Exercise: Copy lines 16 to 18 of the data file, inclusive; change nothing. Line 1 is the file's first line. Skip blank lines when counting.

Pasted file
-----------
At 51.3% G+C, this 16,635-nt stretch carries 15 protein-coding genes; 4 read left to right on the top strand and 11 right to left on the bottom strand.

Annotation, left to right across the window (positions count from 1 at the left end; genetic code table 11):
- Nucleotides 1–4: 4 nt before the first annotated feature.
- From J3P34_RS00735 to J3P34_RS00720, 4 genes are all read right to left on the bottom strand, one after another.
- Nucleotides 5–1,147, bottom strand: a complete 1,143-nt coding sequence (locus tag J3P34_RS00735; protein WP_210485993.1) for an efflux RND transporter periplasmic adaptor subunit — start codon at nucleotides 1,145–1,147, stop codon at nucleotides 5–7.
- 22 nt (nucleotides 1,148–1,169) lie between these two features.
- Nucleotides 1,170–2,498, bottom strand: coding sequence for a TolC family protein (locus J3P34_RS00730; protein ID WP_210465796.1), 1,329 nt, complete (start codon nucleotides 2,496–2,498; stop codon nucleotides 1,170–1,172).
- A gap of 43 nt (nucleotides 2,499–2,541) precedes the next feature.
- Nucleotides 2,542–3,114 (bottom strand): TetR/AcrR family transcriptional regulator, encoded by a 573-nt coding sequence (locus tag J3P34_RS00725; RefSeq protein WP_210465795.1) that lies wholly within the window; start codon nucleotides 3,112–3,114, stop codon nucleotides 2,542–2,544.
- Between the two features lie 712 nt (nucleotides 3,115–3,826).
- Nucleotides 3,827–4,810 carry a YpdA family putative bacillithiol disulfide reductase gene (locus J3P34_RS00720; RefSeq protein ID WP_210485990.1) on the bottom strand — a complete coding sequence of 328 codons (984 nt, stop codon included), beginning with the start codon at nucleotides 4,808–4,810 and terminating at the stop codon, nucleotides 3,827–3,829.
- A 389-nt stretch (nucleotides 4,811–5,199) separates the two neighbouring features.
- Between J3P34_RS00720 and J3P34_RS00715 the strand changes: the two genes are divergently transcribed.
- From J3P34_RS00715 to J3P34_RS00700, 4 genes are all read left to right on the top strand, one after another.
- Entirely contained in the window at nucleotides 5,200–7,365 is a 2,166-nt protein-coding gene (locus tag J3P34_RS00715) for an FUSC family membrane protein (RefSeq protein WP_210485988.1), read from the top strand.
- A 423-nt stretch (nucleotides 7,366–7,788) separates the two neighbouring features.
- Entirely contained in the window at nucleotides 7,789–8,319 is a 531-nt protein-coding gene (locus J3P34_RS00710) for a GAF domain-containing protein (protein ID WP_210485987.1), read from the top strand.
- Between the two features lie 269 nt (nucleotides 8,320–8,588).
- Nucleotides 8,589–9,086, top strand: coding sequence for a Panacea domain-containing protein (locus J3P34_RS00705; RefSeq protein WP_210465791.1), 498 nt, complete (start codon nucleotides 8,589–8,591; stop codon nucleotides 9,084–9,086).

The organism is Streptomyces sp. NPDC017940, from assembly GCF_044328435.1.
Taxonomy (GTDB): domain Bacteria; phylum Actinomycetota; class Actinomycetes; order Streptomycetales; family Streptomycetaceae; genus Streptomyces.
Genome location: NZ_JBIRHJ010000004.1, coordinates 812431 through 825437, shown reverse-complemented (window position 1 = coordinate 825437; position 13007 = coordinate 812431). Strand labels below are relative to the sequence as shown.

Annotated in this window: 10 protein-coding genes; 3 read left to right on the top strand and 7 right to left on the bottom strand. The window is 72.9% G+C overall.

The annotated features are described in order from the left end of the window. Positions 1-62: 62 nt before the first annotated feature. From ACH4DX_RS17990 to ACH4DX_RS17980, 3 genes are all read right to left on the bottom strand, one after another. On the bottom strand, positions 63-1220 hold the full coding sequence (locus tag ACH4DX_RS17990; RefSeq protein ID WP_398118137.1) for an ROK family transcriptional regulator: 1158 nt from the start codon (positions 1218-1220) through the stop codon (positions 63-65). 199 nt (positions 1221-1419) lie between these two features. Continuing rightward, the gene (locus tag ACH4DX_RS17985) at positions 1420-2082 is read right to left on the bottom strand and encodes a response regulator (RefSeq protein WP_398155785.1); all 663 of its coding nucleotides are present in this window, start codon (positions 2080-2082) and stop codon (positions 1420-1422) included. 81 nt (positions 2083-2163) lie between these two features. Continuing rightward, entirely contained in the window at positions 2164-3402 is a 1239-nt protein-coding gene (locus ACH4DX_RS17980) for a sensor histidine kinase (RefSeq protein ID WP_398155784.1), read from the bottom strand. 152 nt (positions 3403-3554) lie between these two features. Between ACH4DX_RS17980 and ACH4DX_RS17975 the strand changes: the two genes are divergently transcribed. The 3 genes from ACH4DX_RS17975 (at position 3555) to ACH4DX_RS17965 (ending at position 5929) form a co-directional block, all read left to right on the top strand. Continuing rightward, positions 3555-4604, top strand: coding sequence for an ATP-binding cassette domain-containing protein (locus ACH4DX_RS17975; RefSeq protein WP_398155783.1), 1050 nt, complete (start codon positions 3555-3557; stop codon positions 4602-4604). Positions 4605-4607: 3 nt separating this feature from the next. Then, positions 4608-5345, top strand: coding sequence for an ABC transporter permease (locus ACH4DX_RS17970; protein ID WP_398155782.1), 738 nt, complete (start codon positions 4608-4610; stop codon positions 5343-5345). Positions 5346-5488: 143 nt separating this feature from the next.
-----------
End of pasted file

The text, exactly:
- A 423-nt stretch (nucleotides 7,366–7,788) separates the two neighbouring features.
- Entirely contained in the window at nucleotides 7,789–8,319 is a 531-nt protein-coding gene (locus J3P34_RS00710) for a GAF domain-containing protein (protein ID WP_210485987.1), read from the top strand.
- Between the two features lie 269 nt (nucleotides 8,320–8,588).